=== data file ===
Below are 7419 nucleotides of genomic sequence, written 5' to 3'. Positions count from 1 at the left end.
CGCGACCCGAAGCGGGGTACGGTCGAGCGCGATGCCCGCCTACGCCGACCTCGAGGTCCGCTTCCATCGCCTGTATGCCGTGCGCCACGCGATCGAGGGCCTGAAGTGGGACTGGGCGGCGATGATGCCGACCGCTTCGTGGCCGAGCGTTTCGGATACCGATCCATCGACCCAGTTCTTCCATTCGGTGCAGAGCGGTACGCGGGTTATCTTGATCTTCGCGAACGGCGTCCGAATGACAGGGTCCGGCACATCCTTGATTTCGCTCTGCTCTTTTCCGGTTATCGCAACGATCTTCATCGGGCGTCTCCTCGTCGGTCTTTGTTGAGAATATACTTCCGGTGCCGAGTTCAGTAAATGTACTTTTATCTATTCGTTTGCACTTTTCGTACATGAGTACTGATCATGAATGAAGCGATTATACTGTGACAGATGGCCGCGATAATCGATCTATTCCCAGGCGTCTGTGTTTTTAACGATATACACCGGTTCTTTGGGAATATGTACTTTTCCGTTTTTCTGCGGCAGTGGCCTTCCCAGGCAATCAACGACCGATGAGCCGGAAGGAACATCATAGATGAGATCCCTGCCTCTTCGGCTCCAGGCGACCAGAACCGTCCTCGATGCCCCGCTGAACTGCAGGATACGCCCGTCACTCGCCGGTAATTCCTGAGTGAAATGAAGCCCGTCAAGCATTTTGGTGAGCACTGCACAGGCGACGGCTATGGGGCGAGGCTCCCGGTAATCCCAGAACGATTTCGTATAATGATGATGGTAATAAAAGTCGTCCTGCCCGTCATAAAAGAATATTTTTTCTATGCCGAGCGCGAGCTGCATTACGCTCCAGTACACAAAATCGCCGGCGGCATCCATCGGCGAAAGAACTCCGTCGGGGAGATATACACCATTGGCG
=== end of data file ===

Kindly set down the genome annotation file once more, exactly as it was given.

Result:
Below are 7419 nucleotides of genomic sequence, written 5' to 3'. Positions count from 1 at the left end.
CGCGACCCGAAGCGGGGTACGGTCGAGCGCGATGCCCGCCTACGCCGACCTCGAGGTCCGCTTCCATCGCCTGTATGCCGTGCGCCACGCGATCGAGGGCCTGAAGTGGGACTGGGCGGCGATGATGCCGACCGCTTCGTGGCCGAGCGTTTCGGATACCGATCCATCGACCCAGTTCTTCCATTCGGTGCAGAGCGGTACGCGGGTTATCTTGATCTTCGCGAACGGCGTCCGAATGACAGGGTCCGGCACATCCTTGATTTCGCTCTGCTCTTTTCCGGTTATCGCAACGATCTTCATCGGGCGTCTCCTCGTCGGTCTTTGTTGAGAATATACTTCCGGTGCCGAGTTCAGTAAATGTACTTTTATCTATTCGTTTGCACTTTTCGTACATGAGTACTGATCATGAATGAAGCGATTATACTGTGACAGATGGCCGCGATAATCGATCTATTCCCAGGCGTCTGTGTTTTTAACGATATACACCGGTTCTTTGGGAATATGTACTTTTCCGTTTTTCTGCGGCAGTGGCCTTCCCAGGCAATCAACGACCGATGAGCCGGAAGGAACATCATAGATGAGATCCCTGCCTCTTCGGCTCCAGGCGACCAGAACCGTCCTCGATGCCCCGCTGAACTGCAGGATACGCCCGTCACTCGCCGGTAATTCCTGAGTGAAATGAAGCCCGTCAAGCATTTTGGTGAGCACTGCACAGGCGACGGCTATGGGGCGAGGCTCCCGGTAATCCCAGAACGATTTCGTATAATGATGATGGTAATAAAAGTCGTCCTGCCCGTCATAAAAGAATATTTTTTCTATGCCGAGCGCGAGCTGCATTACGCTCCAGTACACAAAATCGCCGGCGGCATCCATCGGCGAAAGAACTCCGTCGGGGAGATATACACCATTGGCG